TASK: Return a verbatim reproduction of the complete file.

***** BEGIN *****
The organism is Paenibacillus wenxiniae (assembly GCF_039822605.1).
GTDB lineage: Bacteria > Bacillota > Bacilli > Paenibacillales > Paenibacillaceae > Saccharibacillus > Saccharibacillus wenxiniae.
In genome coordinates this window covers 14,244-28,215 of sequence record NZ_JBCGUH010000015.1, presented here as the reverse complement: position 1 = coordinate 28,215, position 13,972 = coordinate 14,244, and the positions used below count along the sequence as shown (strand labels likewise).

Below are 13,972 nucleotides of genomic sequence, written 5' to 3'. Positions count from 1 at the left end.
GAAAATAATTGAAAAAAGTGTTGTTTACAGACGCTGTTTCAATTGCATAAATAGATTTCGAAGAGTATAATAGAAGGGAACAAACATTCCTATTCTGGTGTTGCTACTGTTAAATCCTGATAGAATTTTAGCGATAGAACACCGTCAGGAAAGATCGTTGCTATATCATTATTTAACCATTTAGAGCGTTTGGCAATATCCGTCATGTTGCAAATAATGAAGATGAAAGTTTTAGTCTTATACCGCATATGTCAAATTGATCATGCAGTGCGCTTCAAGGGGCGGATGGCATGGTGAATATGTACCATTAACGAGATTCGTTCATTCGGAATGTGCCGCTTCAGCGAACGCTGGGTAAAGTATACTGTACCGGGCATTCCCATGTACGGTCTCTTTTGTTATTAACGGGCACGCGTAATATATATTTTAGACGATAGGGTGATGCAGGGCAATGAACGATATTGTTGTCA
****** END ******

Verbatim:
The organism is Paenibacillus wenxiniae (assembly GCF_039822605.1).
GTDB lineage: Bacteria > Bacillota > Bacilli > Paenibacillales > Paenibacillaceae > Saccharibacillus > Saccharibacillus wenxiniae.
In genome coordinates this window covers 14,244-28,215 of sequence record NZ_JBCGUH010000015.1, presented here as the reverse complement: position 1 = coordinate 28,215, position 13,972 = coordinate 14,244, and the positions used below count along the sequence as shown (strand labels likewise).

Below are 13,972 nucleotides of genomic sequence, written 5' to 3'. Positions count from 1 at the left end.
GAAAATAATTGAAAAAAGTGTTGTTTACAGACGCTGTTTCAATTGCATAAATAGATTTCGAAGAGTATAATAGAAGGGAACAAACATTCCTATTCTGGTGTTGCTACTGTTAAATCCTGATAGAATTTTAGCGATAGAACACCGTCAGGAAAGATCGTTGCTATATCATTATTTAACCATTTAGAGCGTTTGGCAATATCCGTCATGTTGCAAATAATGAAGATGAAAGTTTTAGTCTTATACCGCATATGTCAAATTGATCATGCAGTGCGCTTCAAGGGGCGGATGGCATGGTGAATATGTACCATTAACGAGATTCGTTCATTCGGAATGTGCCGCTTCAGCGAACGCTGGGTAAAGTATACTGTACCGGGCATTCCCATGTACGGTCTCTTTTGTTATTAACGGGCACGCGTAATATATATTTTAGACGATAGGGTGATGCAGGGCAATGAACGATATTGTTGTCA